You stopped worrying about salt. Who can blame you? In terms of food intake, you've been keeping a watchful eye on calories while counting carbs and trying to figure out where all those bad trans fats are hiding.
Now a nutrition watchdog group has decided that most of us need a refresher course on sodium, and plenty of dietitians agree. We're basically swimming in sodium. Take a look at the nutrition label on just about anything, and the salt news probably isn't good.
"If people use the food labels, they'll be surprised," said registered dietitian Sandy Procter with Kansas State Extension and Research.
Stay within the daily limit
It doesn't take many servings of this stuff to soar past the recommended daily limit of 2,300 milligrams, which is about a teaspoon. And too much salt means an increased risk of high blood pressure, a very bad deal for the heart.
Recently the Center for Science in the Public Interest, an advocacy group in Washington, D.C., sued the Food and Drug Administration to force a crackdown on the amount of sodium in processed food. By defining salt as a "food additive," the organization said, the FDA would have more regulatory authority to limit it.
Some think the advocacy group is more a fearmonger than a watchdog. This is the organization that pointed out several years ago that movie popcorn and Chinese food are crammed with calories and fat.
Saltified groceries are less obvious and more difficult to avoid. Ann Chapman, registered dietitian at the University of Kansas, said store-bought bread is a good example.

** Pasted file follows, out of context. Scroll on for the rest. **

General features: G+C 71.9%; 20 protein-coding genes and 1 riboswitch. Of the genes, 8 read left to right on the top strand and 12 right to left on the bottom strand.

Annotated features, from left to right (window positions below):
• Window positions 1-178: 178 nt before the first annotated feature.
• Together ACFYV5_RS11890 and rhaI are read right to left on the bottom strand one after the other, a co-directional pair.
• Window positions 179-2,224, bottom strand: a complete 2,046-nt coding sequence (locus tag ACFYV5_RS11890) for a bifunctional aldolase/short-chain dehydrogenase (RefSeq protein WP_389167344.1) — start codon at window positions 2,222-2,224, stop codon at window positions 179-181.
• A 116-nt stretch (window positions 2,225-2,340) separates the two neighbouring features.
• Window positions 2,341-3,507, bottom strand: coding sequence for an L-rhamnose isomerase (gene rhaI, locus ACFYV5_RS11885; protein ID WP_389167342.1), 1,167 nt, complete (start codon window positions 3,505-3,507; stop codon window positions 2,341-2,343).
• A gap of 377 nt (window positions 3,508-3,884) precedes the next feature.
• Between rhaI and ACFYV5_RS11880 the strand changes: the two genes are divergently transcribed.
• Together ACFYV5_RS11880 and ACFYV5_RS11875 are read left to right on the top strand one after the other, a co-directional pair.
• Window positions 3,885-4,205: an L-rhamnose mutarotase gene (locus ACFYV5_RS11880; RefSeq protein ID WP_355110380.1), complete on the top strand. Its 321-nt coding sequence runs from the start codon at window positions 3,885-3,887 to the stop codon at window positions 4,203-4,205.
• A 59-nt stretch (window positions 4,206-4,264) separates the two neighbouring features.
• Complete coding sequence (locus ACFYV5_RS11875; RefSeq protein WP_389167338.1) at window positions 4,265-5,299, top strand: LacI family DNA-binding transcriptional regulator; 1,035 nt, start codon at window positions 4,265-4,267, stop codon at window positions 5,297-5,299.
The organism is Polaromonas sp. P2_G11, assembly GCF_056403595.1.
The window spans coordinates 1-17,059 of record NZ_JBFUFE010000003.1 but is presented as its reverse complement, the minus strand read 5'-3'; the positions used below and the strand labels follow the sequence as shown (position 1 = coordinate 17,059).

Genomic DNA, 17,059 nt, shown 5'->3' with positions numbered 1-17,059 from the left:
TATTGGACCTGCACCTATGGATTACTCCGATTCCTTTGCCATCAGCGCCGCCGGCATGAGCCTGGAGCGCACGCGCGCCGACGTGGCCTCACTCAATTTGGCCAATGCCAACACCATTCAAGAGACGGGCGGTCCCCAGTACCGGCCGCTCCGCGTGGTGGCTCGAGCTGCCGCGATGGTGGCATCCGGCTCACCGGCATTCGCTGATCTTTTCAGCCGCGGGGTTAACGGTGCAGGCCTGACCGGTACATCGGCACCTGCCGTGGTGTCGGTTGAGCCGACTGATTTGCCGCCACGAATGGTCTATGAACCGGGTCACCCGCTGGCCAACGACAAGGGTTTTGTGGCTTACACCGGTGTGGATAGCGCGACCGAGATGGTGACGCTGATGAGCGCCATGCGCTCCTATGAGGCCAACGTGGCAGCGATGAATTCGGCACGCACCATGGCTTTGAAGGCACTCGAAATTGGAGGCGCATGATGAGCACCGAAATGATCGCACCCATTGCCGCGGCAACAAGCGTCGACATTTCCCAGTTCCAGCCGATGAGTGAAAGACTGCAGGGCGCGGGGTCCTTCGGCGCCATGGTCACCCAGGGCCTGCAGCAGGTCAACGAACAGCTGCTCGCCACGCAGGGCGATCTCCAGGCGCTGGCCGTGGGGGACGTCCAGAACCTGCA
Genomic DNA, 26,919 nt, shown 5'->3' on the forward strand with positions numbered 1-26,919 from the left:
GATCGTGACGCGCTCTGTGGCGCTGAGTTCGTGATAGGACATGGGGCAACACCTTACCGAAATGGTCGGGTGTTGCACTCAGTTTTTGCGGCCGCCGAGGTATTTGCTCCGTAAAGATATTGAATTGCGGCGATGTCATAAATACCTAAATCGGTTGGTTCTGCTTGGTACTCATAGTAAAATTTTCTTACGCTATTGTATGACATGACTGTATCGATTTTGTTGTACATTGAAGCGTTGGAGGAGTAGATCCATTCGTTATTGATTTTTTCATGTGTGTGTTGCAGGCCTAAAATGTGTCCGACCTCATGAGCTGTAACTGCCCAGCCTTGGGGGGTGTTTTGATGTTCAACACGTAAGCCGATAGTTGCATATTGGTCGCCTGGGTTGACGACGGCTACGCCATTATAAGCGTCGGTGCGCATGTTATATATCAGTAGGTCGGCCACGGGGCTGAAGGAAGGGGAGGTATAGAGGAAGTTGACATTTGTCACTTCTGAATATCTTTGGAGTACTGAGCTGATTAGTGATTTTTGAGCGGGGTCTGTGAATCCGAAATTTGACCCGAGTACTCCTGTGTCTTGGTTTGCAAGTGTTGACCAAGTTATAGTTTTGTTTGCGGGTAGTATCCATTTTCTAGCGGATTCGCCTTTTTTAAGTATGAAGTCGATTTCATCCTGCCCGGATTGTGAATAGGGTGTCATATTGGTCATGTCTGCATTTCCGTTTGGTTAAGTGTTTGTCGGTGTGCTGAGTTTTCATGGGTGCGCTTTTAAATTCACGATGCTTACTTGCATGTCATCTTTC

Two slices of Earth Grains wheat bread, the package of which trumpets its calcium and notes its lack of trans fats, contains 430 milligrams of sodium. That's nearly 20 percent of the sodium you need all day.
None of this is to say that salt should be banished. It's essential to good health. Calibrating the amount is the issue, and right now the average American eats too much, somewhere in the range of 3,000 to 4,000 milligrams.
Getting enough potassium, nutritionists say, may help blunt the effects of too much sodium. Fresh fruits and vegetables are a good source.
Develop a taste for less salt
One way to combat all the sodium at the grocery store, dietitians said, is to look for "reduced sodium" or "no salt added" varieties. Consumers nowadays are much better at checking fat and carb grams, Procter said, and they can get just as good at checking sodium on nutrition labels.
Choosing the least processed items will help, but cooking with fresh ingredients is the best solution. If you can't do fresh vegetables, pick frozen over canned. And instead of salt, use fresh garlic and spices.
Perhaps the hardest part, Chapman said, is accepting that food without so much salt won't taste the same. It doesn't have to be bland, she said, but you'll notice the difference.
"We don't need all this sodium that food has been processed with for so long," Chapman said. "Our enjoyment of sodium is a learned behavior. We can unlearn it."